If one looks around one can find a lot written about how different the world would be if it was run by dogs. Most of the writings I have seen about this include tongue in cheek humor about the way dogs run their own lives and how they could run ours.
I have had dog partners for most of my life. Note that I didn't say I owned them, because while in the old days I would have used that term because I had not considered the situation with the sensitivity I should have, today that is the way I think of them.
My first dog was a black little puppy named Butch. He grew up on my father's farm with me. He came to us about the time I was born, so all I remember of him was as an adult. He was gentle and loving, although after a few years around the house, he ended up being chained up in the barnyard to keep him from getting run over on the increasingly busy road that divided our farm in two. He died when I was a teenager. Butch was never a Willie Morris dog ("My Dog Skip') for me. I wasn't shy and needed reinforcement from a canine friend, but he was there a lot and was a good friend to me.
Butch may have been special, but our farm was full of dogs (and many other animals). We were about 10 miles from Salt Lake and people from the city were always dropping off strays. Some stayed around, others left and many were killed on that busy road. Strongest in my mind were two dogs. One was named Lady and the other Blackie.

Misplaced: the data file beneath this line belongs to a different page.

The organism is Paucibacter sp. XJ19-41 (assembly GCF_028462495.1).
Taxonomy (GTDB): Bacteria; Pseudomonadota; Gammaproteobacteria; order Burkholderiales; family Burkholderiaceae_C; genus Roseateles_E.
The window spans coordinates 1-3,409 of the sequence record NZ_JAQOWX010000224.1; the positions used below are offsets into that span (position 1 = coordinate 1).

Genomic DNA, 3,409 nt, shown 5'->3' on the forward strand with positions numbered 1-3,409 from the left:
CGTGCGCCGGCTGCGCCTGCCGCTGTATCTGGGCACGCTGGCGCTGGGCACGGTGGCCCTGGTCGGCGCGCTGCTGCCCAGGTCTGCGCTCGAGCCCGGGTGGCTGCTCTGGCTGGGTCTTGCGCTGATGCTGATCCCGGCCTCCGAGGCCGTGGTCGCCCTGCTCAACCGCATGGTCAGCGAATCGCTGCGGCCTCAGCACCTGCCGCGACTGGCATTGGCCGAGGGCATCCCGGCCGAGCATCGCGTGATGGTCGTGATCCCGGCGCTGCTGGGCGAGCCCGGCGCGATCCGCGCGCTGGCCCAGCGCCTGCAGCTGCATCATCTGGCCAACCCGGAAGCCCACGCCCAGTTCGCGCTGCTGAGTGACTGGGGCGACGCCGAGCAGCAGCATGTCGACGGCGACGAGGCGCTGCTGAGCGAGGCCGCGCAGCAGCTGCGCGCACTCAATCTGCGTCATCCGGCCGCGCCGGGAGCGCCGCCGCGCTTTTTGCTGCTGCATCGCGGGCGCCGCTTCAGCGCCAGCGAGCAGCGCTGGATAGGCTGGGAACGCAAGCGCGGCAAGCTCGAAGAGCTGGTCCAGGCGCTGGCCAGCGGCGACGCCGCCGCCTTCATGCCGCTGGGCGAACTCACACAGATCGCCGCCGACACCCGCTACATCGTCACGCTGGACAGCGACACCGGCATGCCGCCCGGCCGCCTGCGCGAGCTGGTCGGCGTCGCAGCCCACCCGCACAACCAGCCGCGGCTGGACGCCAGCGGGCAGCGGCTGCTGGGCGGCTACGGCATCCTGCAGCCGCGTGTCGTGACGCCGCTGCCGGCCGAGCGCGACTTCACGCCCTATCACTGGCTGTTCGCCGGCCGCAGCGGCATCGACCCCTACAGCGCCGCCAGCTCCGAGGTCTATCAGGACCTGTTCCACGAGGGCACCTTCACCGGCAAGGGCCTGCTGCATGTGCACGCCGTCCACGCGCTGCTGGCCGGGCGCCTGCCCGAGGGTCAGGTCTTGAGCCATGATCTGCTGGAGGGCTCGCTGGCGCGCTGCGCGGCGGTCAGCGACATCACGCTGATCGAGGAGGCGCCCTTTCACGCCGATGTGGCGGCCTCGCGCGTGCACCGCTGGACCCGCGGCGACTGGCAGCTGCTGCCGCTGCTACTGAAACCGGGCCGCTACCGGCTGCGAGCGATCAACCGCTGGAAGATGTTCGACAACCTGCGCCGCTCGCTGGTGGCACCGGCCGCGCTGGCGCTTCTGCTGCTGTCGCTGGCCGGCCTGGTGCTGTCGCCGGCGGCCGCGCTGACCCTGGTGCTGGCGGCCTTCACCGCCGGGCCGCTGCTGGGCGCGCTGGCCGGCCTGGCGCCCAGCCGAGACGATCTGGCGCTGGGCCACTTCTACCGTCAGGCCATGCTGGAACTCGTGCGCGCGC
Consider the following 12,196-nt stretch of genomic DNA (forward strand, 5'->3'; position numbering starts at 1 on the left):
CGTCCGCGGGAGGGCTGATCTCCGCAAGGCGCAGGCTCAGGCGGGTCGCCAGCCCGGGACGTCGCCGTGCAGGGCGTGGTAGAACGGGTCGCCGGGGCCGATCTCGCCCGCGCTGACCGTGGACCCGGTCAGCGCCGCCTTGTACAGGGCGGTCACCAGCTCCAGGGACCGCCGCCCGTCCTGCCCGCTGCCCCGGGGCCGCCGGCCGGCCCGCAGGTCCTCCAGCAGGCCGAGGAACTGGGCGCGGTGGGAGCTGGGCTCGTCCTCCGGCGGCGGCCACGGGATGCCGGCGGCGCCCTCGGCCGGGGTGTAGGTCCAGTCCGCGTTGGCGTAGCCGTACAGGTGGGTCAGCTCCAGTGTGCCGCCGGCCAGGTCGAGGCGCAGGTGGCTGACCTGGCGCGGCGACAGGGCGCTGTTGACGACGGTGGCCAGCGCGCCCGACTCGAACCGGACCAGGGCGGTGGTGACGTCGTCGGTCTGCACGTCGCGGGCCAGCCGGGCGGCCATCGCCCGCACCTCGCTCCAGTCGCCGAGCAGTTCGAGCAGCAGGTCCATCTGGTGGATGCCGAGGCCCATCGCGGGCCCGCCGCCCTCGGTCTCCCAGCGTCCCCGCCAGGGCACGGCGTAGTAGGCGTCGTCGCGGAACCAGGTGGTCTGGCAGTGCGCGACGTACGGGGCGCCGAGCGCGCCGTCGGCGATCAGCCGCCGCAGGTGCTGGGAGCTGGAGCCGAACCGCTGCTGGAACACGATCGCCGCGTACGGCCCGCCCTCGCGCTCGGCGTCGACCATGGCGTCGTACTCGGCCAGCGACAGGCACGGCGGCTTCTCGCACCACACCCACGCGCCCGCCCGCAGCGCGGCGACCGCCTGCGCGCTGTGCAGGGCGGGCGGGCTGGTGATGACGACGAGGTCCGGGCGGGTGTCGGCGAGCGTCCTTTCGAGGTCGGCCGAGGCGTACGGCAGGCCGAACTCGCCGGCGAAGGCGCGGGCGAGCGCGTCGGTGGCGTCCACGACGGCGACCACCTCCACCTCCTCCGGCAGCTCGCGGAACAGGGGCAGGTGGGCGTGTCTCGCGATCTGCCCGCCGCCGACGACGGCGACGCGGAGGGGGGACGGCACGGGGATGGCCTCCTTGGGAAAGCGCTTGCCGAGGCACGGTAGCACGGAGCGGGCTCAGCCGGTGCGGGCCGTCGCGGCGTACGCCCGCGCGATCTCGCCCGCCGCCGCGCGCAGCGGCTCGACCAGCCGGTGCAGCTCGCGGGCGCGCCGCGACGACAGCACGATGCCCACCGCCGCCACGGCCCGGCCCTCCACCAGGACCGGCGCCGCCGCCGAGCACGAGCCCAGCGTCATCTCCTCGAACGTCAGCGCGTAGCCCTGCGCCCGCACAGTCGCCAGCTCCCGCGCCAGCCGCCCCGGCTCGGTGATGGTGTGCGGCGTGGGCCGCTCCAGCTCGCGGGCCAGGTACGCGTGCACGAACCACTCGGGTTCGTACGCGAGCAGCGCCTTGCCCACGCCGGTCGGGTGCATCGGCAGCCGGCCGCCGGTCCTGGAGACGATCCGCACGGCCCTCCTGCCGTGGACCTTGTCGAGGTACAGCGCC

Lady was a fruitful dog that multiplied her number quite a few times. We gave away the puppies most of the time, although a few grew to maturity. I know too, that quite a number were put to sleep by my uncles who operated the farm with my father. No one told me that, but I am sure thinking back that is what happened. There were just too many dogs and in those days, spending money on fixing dogs just wasn't in the cards. I remember that one day, Lady just disappeared, never to be seen again.
Blackie was a keeper. A medium build mongrel, he was gentle and sweet. I accidentally ran over him with a full hay wagon when I was 12. He had laid in the shade of the wagon on that hot summer day while we were sending bales off another wagon onto the escalator up to the barn. When I went to pull the wagon that he laid under over to the escalator to unload it, I didn't see him. He squealed and ran away. We didn't see him for days, and I cried and cried. What had I done? Then one day he showed up with a grin on his face and came right up to me. I thought he had died somewhere in a cornfield. But upon his return I realized that not all was well. That dog lived until I graduated from high school, but the injury I had caused him hurt him until the day he departed. His limp and crooked back reminded me that life can change on the turn of a wheel.
We also had a string of house dogs, largely due to my youngest sister's love for little canines. We went through a few of them, with most of them getting out of the house and seemingly ending up under the tires of a car in the street. It made me swear off every having little dogs, although big ones can die just as easily.
In my adult life, I have had a history of dogs almost all throughout my years. There was a short time living in an apartment in southern California when I didn't have a dog, but for most of the rest of the time I did.